Senior HTF Member
- Feb 12, 1998
- Real Name
- Michael Reuben
Pleasantville’s insertion of color images into black-and-white photography was both a technical breakthrough and an ingenious narrative device. As Robert Harris and others have already noted in the “[COLOR= #0000ff]A few words about . . .[/COLOR]” thread, the film’s innovative use of CGI still looks terrific even now, when many of its techniques have become routine.
But despite its unique look and inventive storyline, Pleasantville is barely remembered today. Revisiting the film for the first time since the 1999 New Line Platinum Edition DVD, I think I know why. The problems are inherent in the film’s script, which was the first one that screenwriter Gary Ross directed himself, after penning such hits as Big (with Anne Spielberg) and Dave. Since Warner was late in sending us a review copy of Pleasantville and Mr. Harris has already vouched for the Blu-ray’s technical quality (an assessment with which I agree), I want to use this review to focus on the film’s narrative – a story that struck me, on this viewing, as being fundamentally at odds with itself. It sets off in one direction, then veers off in another, as if being yanked by an authorial edict: “Thou shalt teach the viewer about tolerance.”
Studio: Warner (New Line)
Film Length: 124 minutes
Aspect Ratio: 1.85:1
HD Encoding: 1080p
HD Codec: AVC
Audio: English DTS-HD MA 5.1; Spanish (Castilian and Latin) 2.0; Portugese 2.0*
Subtitles: English SDH; Portugese (regular and Brazilian);* Spanish (Castilian and Latin); Danish;* Finnish;* Norwegian;* Swedish*
Disc Format: 1 50GB
Theatrical Release Date: Oct. 23, 1998
Blu-ray Release Date: Feb. 1, 2011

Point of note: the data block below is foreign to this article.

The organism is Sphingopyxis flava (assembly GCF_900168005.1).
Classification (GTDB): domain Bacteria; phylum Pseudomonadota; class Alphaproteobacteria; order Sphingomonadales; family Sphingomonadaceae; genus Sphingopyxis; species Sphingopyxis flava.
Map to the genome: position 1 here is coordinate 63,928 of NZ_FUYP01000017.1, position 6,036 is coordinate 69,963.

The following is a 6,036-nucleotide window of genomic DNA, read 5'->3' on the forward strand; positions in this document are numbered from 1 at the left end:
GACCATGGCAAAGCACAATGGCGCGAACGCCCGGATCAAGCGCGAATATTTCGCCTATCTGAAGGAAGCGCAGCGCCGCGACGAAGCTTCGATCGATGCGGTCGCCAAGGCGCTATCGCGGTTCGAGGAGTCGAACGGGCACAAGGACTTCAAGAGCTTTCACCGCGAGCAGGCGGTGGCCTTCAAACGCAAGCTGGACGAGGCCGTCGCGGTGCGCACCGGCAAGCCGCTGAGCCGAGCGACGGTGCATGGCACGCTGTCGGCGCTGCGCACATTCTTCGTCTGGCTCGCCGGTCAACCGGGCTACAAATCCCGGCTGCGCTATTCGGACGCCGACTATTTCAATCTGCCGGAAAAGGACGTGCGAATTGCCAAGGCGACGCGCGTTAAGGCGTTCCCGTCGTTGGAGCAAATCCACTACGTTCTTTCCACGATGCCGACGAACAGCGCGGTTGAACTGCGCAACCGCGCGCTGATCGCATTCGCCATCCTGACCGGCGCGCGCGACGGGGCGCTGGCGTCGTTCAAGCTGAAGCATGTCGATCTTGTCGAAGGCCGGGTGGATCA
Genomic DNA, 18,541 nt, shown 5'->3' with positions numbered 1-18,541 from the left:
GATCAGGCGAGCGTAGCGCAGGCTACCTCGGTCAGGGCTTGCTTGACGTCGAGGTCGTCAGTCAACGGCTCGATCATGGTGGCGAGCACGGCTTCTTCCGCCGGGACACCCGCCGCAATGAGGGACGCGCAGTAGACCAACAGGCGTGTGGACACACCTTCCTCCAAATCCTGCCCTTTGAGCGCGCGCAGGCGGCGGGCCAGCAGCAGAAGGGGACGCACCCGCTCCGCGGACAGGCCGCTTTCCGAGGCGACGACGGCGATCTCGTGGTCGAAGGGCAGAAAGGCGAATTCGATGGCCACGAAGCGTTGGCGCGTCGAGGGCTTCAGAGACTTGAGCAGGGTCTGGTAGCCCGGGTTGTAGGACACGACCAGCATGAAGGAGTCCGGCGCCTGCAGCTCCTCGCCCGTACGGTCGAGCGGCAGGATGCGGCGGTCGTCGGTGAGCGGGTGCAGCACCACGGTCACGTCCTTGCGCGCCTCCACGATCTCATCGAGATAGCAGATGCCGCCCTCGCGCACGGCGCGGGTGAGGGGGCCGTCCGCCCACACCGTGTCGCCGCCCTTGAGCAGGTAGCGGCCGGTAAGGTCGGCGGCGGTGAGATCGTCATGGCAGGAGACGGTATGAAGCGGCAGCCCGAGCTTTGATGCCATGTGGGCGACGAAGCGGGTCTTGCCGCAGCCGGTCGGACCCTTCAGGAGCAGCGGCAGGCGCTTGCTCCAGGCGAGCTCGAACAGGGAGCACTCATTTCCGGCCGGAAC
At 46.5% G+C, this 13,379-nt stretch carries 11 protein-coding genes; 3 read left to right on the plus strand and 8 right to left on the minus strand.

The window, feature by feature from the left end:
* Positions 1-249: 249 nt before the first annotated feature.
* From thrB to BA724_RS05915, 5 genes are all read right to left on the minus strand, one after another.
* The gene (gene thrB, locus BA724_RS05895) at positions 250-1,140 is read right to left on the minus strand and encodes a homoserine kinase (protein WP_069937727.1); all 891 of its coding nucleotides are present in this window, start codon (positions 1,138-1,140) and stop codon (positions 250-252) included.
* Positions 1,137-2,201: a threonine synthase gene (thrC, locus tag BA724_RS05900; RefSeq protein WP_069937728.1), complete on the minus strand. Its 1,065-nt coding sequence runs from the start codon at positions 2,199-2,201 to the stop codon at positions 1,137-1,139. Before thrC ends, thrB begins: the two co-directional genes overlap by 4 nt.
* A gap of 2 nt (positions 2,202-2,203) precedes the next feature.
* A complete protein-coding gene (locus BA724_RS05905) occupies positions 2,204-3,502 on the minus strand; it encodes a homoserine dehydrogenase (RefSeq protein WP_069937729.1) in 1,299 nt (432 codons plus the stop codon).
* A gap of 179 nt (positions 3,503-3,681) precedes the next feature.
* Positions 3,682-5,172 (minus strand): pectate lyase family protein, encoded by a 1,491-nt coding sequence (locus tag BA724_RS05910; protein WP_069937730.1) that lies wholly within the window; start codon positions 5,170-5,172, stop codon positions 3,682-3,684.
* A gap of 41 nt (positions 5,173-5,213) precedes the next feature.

*Though not listed on the Blu-ray case, these audio and subtitle options are included on the disc. Several other subtitle options are included in languages designated in alphabets I couldn’t identify.
The following discussion does not attempt to avoid spoilers. If you haven’t seen the film, you are hereby warned.
Pleasantville straddles two worlds, both of which are exaggerated for comic effect. One is that of a late Nineties suburb in Southern California where brother and sister David (Tobey Maguire) and Jennifer (Reese Witherspoon) attend high school. Though twins, they couldn’t be more different. Jennifer reads nothing except magazines, and all her energy is devoted to being popular by any means necessary (even she calls herself a slut). David is bookish and shy with girls; his chief pleasure in life is to withdraw into the black-and-white comfort of a Fifties TV show called “Pleasantville”, which is the film’s other world. A broad parody of such series as Father Knows Best, Leave It to Beaver and Ozzie and Harriet, “Pleasantville” depicts a harmonious life in which Dad is always home by six, supper is always on the table when he arrives, Mom and Dad sleep in twin beds, the local basketball team wins every game and there’s no problem that can’t be solved in half an hour (minus commercials).
David infinitely prefers the orderly world of “Pleasantville” to his own reality, where Mom and Dad are divorced, and Mom (a barely there Jane Kaczmarek) is off for the weekend in search of a new man. But he plans to lose himself in a “Pleasantville” marathon while Mom is away. Jennifer has more creative plans for her mother’s absence, having invited her latest prospective conquest over to the house.
When the TV remote gets smashed in a struggle between David and Jennifer, a mysterious TV repairman appears at the door as if on cue. He drives an antique-style truck and looks like he might have stepped out of Fifties TV, probably because he’s played by the legendary Don Knotts. (According to director Ross, on Knotts’s shooting days, the normally jaded film crew were transformed into child-like autograph seekers.) Impressed with David’s devotion to the “Pleasantville” show, the repairman offers him a replacement remote “with a little more oomph in it”. Then he leaves, and David and Jennifer return to fighting for control of what’s on TV. The wrong button gets pressed, and zap! They’re sucked into the screen and inserted into “Pleasantville”.
To be precise, David and Jennifer are now Bud and Mary Sue Parker, the children of George and Betty Parker (William H. Macy and Joan Allen). They’re the family at the center of “Pleasantville”, and as the fashion-conscious Jennifer stares down at her poodle skirt and her now-gray skin, she’s horrified. “I’m pasty!” she shrieks. Dad strolls through the living room completely unconcerned and tells the kids it’s time for supper.